Attention to the description of the symptoms experienced by the patient and substantiated by family members and others often permits an accurate localization and determination of the probable cause of the complaints, even before the neurologic examination is performed. The history also helps to bring a focus to the neurologic examination that follows. Each complaint should be pursued as far as possible to elucidate the location of the lesion, the likely underlying pathophysiology, and potential etiologies. For example, a patient complains of weakness of the right arm. What are the associated features? Does the patient have difficulty with brushing hair or reaching upward (proximal) or buttoning buttons or opening a twist-top bottle (distal)? Negative associations may also be crucial. A patient with a right hemiparesis without a language deficit likely has a lesion (internal capsule, brainstem, or spinal cord) different from that of a patient with a right hemiparesis and aphasia (left hemisphere). Other pertinent features of the history include the following:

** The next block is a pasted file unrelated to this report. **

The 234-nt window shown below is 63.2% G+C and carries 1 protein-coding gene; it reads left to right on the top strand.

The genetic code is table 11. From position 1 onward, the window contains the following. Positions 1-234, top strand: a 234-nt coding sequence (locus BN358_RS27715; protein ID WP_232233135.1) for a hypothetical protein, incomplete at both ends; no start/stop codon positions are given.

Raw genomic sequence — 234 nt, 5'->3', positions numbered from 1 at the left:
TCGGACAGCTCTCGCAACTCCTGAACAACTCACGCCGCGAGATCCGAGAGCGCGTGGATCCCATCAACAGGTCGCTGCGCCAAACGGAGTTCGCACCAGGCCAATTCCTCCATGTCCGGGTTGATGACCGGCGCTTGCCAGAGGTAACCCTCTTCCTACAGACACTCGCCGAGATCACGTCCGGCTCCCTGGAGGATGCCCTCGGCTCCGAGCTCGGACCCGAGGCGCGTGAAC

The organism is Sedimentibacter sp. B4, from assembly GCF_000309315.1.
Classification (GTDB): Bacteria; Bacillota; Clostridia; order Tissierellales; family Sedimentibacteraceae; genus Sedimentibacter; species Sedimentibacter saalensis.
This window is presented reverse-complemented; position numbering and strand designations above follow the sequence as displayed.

Temporal course of the illness. It is important to determine ...